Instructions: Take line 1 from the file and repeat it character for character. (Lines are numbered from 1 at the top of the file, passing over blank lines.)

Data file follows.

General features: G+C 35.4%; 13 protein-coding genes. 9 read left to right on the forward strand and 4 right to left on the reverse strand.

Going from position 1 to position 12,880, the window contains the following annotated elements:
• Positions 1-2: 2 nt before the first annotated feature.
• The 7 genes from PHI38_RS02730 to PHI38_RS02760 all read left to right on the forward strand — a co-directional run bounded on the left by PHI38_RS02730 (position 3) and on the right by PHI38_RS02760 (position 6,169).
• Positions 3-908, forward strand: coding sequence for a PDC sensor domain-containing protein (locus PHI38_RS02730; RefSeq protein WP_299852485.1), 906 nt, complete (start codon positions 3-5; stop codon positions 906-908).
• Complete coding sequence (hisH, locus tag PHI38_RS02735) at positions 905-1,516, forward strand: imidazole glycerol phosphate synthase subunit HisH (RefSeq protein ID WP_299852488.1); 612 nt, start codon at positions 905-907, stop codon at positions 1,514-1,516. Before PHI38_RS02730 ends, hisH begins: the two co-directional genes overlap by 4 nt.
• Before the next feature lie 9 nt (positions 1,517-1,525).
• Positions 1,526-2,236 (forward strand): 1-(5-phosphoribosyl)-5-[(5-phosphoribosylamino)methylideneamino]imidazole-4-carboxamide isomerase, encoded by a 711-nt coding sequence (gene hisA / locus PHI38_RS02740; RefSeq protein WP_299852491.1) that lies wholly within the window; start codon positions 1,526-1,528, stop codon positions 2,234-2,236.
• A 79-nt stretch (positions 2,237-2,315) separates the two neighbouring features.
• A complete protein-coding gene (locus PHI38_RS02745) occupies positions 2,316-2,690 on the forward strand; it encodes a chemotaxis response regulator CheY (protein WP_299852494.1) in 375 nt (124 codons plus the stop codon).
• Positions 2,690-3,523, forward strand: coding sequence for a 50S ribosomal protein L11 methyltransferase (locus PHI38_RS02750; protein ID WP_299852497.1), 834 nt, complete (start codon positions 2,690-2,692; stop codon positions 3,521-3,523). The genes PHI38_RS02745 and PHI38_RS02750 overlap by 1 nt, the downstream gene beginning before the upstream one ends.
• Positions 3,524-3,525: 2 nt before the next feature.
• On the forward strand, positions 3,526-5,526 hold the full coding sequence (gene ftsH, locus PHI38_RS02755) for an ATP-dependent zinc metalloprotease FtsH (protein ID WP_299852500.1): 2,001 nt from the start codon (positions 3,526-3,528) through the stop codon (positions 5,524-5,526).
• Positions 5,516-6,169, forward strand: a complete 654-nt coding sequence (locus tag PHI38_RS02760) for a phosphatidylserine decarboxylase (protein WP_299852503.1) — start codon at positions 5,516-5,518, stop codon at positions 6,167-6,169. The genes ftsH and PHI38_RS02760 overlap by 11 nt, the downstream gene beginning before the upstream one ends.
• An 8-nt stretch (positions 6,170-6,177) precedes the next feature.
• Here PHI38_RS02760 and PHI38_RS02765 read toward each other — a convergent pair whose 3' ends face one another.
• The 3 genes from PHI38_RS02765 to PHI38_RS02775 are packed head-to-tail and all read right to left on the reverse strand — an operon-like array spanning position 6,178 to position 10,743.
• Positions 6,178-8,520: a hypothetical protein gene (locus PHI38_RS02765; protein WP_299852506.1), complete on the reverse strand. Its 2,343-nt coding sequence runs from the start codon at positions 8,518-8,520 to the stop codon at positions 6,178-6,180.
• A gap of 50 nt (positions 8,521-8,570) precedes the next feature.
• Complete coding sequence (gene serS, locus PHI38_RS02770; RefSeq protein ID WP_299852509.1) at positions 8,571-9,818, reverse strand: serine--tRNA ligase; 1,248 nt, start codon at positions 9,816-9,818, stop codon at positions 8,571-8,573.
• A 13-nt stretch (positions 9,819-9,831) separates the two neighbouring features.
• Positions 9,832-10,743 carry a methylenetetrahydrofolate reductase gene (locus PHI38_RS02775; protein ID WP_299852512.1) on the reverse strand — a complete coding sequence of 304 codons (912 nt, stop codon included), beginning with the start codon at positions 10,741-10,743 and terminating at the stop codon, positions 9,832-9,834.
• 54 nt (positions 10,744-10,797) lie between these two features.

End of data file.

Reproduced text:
General features: G+C 35.4%; 13 protein-coding genes. 9 read left to right on the forward strand and 4 right to left on the reverse strand.